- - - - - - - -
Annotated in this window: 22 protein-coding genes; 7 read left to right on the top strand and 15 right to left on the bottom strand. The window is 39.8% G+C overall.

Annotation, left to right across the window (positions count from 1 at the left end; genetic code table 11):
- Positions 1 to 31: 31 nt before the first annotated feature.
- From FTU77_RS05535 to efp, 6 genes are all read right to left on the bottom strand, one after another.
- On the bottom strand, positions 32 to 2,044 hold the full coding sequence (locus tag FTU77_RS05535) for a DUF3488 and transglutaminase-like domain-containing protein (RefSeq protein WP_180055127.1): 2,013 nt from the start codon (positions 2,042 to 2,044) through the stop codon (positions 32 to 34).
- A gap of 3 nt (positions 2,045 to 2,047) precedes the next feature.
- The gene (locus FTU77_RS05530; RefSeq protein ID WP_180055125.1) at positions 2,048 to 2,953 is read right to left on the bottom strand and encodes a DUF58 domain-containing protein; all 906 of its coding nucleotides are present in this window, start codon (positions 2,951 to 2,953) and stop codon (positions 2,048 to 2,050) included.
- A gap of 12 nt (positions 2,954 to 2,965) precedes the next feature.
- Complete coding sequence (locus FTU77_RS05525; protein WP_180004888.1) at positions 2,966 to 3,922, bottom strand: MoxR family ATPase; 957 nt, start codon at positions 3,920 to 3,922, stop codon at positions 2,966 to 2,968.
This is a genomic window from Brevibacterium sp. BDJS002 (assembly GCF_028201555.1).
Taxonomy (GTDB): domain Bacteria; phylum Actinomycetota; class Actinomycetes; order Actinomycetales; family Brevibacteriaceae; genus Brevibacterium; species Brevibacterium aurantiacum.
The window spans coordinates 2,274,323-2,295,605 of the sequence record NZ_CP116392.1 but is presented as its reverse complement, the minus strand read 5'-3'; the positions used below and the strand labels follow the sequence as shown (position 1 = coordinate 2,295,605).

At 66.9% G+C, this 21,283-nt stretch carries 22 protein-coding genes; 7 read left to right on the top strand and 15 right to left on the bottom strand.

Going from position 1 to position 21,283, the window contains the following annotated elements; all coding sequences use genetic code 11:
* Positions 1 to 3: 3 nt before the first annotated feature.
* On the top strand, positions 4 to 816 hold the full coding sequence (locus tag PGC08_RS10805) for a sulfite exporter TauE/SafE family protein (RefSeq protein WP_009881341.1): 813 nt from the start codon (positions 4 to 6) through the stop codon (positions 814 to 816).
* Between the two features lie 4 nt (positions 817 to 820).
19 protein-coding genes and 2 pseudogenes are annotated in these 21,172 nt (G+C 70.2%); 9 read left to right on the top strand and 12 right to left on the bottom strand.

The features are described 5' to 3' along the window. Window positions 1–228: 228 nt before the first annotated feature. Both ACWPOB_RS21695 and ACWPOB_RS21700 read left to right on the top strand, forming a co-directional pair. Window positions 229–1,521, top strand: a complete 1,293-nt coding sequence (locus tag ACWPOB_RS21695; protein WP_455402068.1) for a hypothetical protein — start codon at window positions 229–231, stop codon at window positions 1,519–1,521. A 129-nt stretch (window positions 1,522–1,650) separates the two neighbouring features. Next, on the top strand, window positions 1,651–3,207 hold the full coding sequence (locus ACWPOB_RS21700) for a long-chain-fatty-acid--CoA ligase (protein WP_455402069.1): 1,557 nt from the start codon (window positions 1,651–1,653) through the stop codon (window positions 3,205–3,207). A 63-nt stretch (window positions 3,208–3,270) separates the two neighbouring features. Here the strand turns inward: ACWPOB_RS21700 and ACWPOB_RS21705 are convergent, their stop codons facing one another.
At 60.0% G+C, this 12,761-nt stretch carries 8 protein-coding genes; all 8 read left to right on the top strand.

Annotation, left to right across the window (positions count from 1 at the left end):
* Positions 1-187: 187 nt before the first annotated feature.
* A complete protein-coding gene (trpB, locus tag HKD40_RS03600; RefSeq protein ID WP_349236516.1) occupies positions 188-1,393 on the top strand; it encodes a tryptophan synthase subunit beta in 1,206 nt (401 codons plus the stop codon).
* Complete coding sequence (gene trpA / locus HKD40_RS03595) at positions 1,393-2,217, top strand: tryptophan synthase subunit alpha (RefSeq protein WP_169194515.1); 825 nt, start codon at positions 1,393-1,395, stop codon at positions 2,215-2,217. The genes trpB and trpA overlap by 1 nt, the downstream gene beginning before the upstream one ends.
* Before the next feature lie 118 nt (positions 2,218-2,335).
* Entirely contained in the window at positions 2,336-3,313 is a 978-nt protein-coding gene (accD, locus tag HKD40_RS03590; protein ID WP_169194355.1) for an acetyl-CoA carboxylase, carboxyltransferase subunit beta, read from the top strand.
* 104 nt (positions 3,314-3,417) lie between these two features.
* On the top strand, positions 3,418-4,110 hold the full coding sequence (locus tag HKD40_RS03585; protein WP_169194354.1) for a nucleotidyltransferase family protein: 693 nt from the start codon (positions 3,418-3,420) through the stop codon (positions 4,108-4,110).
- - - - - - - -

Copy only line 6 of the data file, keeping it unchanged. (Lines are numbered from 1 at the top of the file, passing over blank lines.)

- A gap of 3 nt (positions 2,045 to 2,047) precedes the next feature.